Shortstop - Jonathan Villar: (41st SS, 426 Overall) When the Brewers traded for Villar this past winter, it immediately caught my attention. A rebuilding team with holes all over the field piqued my interest for playing time opportunities for Villar, and he was slated to enter Spring Training in a position battle for third base with Will Middlebrooks and Garin Cecchini. That all changed, however, when the Brewers unloaded SS Jean Segura a few months later, opening up full-time at-bats for Villar. I'm actually surprised with the lack of sleeper buzz around Villar given his stolen base upside. Still being drafted in no mans land, Villar appears set to be the leadoff man in Milwaukee to begin the season. He has an average at best on-base profile (career .300 OBP), but showed improvement last year, trimming 5% off his K%, boosting his BB% by 1.2% and upping his contact% by 7.6% to 77.6%. Haters will say the Brew Crew will simply promote Orlando Arcia midseason to kill Villar's value, and while Arcia does indeed lurk, I see no real incentive for the Brewers to start his arbitration clock in a year where they are clearly not competing. Even if Arcia is promoted midseason, Villar could still see time at Third or Second Base. You won't get a 5-category contributor with Villar, but you can't find a better option for cheap speed at Shortstop this year.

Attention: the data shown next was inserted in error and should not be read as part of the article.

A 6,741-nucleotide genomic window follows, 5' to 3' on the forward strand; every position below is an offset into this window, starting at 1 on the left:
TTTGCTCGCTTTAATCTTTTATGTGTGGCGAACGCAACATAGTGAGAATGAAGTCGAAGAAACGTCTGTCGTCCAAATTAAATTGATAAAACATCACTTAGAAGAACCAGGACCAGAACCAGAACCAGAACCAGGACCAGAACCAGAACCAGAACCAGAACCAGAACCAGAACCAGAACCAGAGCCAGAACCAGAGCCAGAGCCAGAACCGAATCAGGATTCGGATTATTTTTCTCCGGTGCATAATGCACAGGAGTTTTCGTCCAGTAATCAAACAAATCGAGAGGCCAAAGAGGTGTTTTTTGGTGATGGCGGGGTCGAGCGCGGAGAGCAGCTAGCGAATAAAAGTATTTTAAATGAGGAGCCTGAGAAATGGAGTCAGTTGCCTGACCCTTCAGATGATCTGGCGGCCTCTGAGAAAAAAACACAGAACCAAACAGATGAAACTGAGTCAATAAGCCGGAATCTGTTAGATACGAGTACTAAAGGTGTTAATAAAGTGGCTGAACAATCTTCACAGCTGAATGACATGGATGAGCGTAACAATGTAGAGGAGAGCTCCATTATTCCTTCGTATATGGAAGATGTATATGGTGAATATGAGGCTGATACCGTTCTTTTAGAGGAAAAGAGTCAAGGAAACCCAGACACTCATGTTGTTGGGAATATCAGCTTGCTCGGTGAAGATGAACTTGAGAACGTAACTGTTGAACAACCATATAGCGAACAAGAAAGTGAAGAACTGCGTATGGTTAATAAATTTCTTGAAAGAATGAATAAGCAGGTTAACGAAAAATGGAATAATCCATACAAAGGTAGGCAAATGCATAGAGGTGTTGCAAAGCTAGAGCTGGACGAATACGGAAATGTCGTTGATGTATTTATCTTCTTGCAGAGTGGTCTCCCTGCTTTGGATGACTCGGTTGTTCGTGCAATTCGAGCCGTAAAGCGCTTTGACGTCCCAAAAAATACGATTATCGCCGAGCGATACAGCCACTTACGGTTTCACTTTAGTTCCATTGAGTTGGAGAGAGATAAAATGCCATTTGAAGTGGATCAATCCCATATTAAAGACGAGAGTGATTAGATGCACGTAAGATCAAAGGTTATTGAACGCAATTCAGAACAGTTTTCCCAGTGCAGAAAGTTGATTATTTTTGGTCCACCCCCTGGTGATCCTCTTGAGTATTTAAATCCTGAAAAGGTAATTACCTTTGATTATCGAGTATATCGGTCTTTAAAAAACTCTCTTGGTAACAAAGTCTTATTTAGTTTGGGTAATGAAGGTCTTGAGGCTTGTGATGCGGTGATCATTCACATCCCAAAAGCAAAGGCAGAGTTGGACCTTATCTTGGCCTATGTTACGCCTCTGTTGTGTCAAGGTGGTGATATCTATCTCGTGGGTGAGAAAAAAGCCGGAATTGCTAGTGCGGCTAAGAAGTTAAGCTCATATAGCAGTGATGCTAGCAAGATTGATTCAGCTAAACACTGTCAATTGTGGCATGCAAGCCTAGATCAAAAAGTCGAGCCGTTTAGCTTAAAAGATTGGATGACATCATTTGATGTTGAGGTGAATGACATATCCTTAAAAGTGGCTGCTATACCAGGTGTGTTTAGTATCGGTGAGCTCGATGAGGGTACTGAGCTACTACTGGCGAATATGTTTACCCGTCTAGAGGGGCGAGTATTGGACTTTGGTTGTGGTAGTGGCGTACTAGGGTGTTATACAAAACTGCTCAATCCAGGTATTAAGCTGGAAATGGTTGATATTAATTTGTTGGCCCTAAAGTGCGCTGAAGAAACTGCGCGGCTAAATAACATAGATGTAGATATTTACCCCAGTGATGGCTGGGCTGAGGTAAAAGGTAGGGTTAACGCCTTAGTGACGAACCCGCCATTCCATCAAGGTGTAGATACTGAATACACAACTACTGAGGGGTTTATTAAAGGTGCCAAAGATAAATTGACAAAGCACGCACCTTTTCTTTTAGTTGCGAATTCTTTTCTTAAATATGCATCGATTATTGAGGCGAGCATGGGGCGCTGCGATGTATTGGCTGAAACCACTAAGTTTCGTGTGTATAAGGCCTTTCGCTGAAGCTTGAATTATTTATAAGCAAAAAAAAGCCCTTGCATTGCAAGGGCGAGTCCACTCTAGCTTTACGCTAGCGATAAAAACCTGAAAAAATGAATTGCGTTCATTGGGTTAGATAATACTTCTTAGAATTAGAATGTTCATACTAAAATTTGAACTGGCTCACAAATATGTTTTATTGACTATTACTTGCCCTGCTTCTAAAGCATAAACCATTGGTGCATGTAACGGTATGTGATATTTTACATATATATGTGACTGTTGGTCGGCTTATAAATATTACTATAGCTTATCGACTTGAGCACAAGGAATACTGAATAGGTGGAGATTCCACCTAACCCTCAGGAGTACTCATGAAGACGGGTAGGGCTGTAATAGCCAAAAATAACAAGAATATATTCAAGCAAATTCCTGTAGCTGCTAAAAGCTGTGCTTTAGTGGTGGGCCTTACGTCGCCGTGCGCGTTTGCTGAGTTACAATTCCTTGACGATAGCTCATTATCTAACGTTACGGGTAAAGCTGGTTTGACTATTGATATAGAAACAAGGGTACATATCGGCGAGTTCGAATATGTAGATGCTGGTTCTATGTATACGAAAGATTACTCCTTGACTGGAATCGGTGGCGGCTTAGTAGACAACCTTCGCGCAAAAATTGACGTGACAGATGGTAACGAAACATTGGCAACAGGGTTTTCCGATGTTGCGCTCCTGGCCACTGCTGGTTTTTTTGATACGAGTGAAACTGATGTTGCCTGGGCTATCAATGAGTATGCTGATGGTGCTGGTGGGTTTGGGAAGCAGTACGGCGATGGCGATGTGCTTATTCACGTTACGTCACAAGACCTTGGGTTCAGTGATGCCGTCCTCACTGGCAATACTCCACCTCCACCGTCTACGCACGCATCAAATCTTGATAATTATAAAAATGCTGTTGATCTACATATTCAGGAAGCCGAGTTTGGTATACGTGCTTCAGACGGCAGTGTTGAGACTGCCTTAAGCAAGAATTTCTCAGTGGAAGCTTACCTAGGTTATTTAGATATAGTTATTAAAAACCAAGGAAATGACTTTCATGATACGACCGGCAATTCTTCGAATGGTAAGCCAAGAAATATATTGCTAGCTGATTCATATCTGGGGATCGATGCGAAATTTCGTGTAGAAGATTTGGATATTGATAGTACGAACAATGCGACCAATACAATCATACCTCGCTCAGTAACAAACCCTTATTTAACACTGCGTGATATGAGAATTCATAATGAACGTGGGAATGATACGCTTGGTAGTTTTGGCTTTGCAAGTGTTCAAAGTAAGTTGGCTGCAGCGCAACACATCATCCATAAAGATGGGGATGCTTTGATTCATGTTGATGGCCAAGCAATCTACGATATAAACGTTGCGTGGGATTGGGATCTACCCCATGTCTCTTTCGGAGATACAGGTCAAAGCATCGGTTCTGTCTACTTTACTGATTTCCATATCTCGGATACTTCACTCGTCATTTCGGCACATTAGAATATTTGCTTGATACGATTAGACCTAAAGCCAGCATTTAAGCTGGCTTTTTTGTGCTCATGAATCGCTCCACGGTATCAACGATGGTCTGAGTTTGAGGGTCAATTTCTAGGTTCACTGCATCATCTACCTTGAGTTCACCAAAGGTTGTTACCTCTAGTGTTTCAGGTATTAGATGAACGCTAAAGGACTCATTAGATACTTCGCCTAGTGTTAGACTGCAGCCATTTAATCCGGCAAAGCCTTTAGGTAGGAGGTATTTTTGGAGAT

2016 Projection: 550 PA, 75 R, 5 HR, 60 RBI, 40 SB, .255 BA
Outfielder #1 - Justin Upton: (17th OF, 49 Overall) Another hitter with a new home, perhaps I am sensing an accidental theme here, which isn't necessarily a good thing considering many players struggle in their first year with a new team or league. Oh well, the grass has to be greener hitting next to Miguel Cabrera, right?! I've been an Upton detractor in the past due to his consistently high K%, but at this point most sluggers in the league strike out at a 25%+ rate, so who cares anymore! He's found himself a lineup upgrade in Detroit, and with a career double-digit walk rate, should find himself hitting second or fourth consistently. At 28 he's still in the prime of his career, but is coming at a discount now due to all the shiny new “sexy” picks available (Pollock, Springer, Marte, etc.). Justin “Upped” his flyball percentage (puns!) to 44.1% last year and paired that with a 1.9% increase in pull%, up to 39.4%. That combination tells me we could be looking at his first 30 homer season since 2011. Upton is notoriously streaky, but set it and forget it in roto leagues and you'll be plenty pleased at the end of the season.